Staphylococcus aureus membrane vesicles contain immunostimulatory DNA, RNA and peptidoglycan that activate innate immune receptors and induce autophagy
journal contributionposted on 03.05.2021, 05:37 by Natalie BittoNatalie Bitto, Lesley SimLesley Sim, Ella JohnstonElla Johnston, Rishi Pathirana, Thanh PhanThanh Phan, Ivan PoonIvan Poon, Neil M O'Brien-Simpson, Andrew HillAndrew Hill, Timothy P Stinear, Maria LiaskosMaria Liaskos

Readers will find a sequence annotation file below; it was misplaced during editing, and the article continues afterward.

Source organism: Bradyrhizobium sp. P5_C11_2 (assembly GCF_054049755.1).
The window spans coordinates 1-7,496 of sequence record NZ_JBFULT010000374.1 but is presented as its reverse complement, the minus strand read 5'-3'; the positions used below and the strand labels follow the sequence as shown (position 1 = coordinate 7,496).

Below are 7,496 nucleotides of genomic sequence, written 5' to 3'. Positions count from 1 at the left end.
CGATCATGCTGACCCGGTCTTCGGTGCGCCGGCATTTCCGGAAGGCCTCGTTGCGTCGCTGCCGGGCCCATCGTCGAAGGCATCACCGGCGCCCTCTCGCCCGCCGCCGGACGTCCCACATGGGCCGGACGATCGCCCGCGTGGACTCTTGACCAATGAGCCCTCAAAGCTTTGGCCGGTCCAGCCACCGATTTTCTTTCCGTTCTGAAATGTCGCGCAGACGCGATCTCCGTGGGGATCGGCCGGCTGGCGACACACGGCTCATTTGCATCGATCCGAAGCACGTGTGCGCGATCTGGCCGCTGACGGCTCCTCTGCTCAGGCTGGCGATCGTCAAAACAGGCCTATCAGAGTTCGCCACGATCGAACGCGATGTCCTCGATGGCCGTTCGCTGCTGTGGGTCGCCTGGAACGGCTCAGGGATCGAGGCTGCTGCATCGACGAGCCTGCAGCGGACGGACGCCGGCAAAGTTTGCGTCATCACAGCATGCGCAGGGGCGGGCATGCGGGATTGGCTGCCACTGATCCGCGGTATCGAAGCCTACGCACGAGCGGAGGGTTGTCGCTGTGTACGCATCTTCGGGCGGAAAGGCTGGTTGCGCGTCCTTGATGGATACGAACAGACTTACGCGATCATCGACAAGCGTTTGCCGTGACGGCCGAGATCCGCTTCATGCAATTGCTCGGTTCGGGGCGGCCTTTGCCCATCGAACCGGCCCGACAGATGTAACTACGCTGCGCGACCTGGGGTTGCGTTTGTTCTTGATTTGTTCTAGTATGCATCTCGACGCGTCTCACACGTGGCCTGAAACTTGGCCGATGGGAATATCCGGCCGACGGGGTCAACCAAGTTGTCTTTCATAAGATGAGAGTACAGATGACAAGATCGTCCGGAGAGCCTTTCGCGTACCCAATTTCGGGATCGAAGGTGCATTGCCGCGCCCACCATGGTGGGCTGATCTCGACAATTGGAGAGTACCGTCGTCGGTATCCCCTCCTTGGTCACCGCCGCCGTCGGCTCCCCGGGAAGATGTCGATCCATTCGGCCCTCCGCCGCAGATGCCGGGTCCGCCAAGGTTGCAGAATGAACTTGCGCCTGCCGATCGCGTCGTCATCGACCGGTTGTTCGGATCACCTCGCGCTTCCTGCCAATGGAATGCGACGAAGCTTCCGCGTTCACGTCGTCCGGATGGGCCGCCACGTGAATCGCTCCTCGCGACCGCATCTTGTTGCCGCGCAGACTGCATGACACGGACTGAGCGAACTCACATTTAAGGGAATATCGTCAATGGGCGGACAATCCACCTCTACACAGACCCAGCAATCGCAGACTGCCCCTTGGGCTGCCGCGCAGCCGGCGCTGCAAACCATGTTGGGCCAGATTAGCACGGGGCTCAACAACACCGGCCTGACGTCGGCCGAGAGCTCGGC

Gram-positive bacteria ubiquitously produce membrane vesicles (MVs), and although they contribute to biological functions, our knowledge regarding their composition and immunogenicity remains limited. Here we examine the morphology, contents and immunostimulatory functions of MVs produced by three Staphylococcus aureus strains; a methicillin resistant clinical isolate, a methicillin sensitive clinical isolate and a laboratory-adapted strain. We observed differences in the number and morphology of MVs produced by each strain and showed that they contain microbe-associated molecular patterns (MAMPs) including protein, nucleic acids and peptidoglycan. Analysis of MV-derived RNA indicated the presence of small RNA (sRNA). Furthermore, we detected variability in the amount and composition of protein, nucleic acid and peptidoglycan cargo carried by MVs from each S. aureus strain. S. aureus MVs activated Toll-like receptor (TLR) 2, 7, 8, 9 and nucleotide-binding oligomerization domain containing protein 2 (NOD2) signalling and promoted cytokine and chemokine release by epithelial cells, thus identifying that MV-associated MAMPs including DNA, RNA and peptidoglycan are detected by pattern recognition receptors (PRRs). Moreover, S. aureus MVs induced the formation of and colocalized with autophagosomes in epithelial cells, while inhibition of lysosomal acidification using bafilomycin A1 resulted in accumulation of autophagosomal puncta that colocalized with MVs, revealing the ability of the host to degrade MVs via autophagy. This study reveals the ability of DNA, RNA and peptidoglycan associated with MVs to activate PRRs in host epithelial cells, and their intracellular degradation via autophagy. These findings advance our understanding of the immunostimulatory roles of Gram-positive bacterial MVs in mediating pathogenesis, and their intracellular fate within the host.